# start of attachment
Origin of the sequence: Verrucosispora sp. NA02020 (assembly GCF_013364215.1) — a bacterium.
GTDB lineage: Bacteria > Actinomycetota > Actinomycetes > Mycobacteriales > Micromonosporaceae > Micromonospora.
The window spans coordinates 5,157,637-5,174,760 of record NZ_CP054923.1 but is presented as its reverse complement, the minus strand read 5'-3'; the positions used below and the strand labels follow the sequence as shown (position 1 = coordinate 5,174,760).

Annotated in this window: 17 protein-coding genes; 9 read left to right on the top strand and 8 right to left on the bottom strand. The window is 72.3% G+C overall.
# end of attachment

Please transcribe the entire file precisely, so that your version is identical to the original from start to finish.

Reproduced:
Origin of the sequence: Verrucosispora sp. NA02020 (assembly GCF_013364215.1) — a bacterium.
GTDB lineage: Bacteria > Actinomycetota > Actinomycetes > Mycobacteriales > Micromonosporaceae > Micromonospora.
The window spans coordinates 5,157,637-5,174,760 of record NZ_CP054923.1 but is presented as its reverse complement, the minus strand read 5'-3'; the positions used below and the strand labels follow the sequence as shown (position 1 = coordinate 5,174,760).

Annotated in this window: 17 protein-coding genes; 9 read left to right on the top strand and 8 right to left on the bottom strand. The window is 72.3% G+C overall.